Sadly, some of the most surprising interactions I have had as a childless woman are in medical facilities who think there are two kinds of women in the world: Those who have given birth and those who will soon. Other than that, the women don’t exist. And it impacts how women take care of themselves. Three personal examples over the last few months:
Mammogram (if you say it like “candy gram” it sounds better)
My doctor’s office is in a hospital that caters to women….I have to trudge through the sea of pink and baby blue crap to go get body parts smushed. I try to rush through the long halls with blinders on, but it is impossible. The walls are decorated with newborns (pictures, not the real thing) and the floors are covered with baby feet stickers. There is only one reason I continue to go there….because I love my doctor.
I’m going to run a marathon
One Saturday morning a few months ago, I decided to become a runner. Thirty minutes later I opened my front door and started to jog before I got to the sidewalk…. Justin Timberlake was in my headphones. Nothing else needed. Except I had the wrong shoes, I didn’t stretch and I possessed absolutely no athletic skill or talent. True story.
- A month later I was limping into a doctor’s office and had to complete insurance/new patient paperwork explaining my life story. Are you pregnant? No. Could you possible be pregnant? No. Are you sure? I mean reallllly sure you aren’t? NO!
- Waiting room signs: Notify our staff if you believe you are pregnant or could be pregnant.
- Magazines on the tables: Magazines dedicated to parents, babies, blah blah. Interestingly, not a lot of articles on feet.
- A nurse came to get me from the waiting room so someone could check out my Fred Flintstone feet. But first, we needed to x-ray. *sigh* Are you pregnant? No. Could you possible be pregnant? No. *sigh*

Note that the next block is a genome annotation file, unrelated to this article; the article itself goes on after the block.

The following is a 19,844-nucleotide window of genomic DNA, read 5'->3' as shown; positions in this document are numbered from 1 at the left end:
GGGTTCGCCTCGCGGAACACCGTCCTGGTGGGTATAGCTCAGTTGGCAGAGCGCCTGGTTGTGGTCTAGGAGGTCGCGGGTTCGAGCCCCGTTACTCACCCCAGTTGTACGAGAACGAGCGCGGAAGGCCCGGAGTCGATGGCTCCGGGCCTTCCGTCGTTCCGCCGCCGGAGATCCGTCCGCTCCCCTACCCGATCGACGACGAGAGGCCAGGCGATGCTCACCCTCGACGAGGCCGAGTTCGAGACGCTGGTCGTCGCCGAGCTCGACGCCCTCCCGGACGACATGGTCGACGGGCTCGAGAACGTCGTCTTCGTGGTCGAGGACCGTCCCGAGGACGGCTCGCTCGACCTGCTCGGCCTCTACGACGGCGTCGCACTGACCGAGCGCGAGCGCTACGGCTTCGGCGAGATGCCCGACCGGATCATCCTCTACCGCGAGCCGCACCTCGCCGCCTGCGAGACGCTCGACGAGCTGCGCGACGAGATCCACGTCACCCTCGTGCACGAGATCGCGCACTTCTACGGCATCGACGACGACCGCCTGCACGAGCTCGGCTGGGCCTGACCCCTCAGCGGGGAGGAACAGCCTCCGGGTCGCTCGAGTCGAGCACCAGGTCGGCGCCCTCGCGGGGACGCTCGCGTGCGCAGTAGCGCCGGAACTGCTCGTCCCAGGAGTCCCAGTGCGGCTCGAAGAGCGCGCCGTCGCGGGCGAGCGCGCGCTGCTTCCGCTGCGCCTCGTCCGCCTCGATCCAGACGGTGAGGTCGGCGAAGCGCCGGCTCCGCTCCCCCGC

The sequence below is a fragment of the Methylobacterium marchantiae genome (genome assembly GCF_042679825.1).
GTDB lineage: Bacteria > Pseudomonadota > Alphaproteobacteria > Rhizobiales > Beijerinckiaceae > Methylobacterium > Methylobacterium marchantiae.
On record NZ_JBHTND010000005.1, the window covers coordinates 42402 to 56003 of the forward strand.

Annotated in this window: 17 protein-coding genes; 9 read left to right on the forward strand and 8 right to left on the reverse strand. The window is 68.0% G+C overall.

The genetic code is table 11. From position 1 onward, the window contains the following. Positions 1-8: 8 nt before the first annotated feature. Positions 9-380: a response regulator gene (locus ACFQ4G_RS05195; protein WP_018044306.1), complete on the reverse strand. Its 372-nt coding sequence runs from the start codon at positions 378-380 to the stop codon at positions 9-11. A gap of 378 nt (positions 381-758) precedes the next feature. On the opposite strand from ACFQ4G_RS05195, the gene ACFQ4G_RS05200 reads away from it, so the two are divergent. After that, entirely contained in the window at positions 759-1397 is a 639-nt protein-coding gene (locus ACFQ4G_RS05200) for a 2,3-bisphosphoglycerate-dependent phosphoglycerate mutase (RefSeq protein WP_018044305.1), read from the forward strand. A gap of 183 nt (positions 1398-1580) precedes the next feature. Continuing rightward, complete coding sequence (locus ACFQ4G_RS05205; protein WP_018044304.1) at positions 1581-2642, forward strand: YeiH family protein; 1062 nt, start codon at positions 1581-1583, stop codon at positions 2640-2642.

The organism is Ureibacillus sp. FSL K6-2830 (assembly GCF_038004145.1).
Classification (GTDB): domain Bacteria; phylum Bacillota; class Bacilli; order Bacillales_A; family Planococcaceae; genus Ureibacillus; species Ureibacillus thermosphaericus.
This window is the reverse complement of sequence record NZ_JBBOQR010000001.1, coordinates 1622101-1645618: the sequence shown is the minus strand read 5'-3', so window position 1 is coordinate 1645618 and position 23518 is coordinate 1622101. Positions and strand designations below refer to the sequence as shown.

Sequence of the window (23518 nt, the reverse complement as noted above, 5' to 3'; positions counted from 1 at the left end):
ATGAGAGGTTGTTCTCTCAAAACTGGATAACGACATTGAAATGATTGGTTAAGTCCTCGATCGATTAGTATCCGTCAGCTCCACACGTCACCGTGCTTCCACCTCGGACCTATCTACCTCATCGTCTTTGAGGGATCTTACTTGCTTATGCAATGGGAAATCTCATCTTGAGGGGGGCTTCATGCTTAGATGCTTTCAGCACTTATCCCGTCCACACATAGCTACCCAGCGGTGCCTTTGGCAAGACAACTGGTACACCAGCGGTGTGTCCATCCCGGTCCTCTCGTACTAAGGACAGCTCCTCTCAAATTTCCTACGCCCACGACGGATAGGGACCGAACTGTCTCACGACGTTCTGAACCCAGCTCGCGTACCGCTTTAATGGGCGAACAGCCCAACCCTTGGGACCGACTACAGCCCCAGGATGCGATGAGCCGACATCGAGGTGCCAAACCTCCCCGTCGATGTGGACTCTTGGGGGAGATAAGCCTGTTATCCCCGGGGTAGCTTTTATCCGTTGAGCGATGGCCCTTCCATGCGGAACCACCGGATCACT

When I was leaving my most recent appointment, I was gifted with the obligatory plastic bag filled with toothpaste, new toothbrush and dental floss. Check out exhibit A on the left.
Am I uber sensitive to this topic? No doubt. But am I being unrealistic to want to increase an awareness that the childless exist? No. There has to be a better way. What about a route within the hospital that can get me from point A to point B….that minimizes the tour of the gift shop, birthing center, etc. What about an area in a waiting room that doesn’t scream BABY! What about magazines in the waiting rooms with articles other than “binky basics”, “choosing the perfect nursery” and “5 ways to soothe a crying baby”. <== Real articles BTW.
I get it. We exist in the minority. But we still exist. Many childless women I’ve talked with have given up medical care in general. Why? Maybe because they can’t bear to bare it again, for any reason. Maybe because listening to pregnant women talk to each other and scratch their full bellies (apparently that is a thing……..pregnant women are always scratching their bellies) is too painful. Maybe because it is a “our bodies have failed us again and again so why should I take care of it” mentality. I don’t know. But an environment dedicated to everything we want but can’t have certainly doesn’t help encourage good healthcare. Why am I focused on medical facilities as opposed to restaurants, malls, etc? Because when we need medical attention we are at our most vulnerable.
We don’t want a monument dedicated to our plight. We don’t expect a special facility that removes all hints of babies and pregnant women. But a few tweaks could create a more welcoming environment.2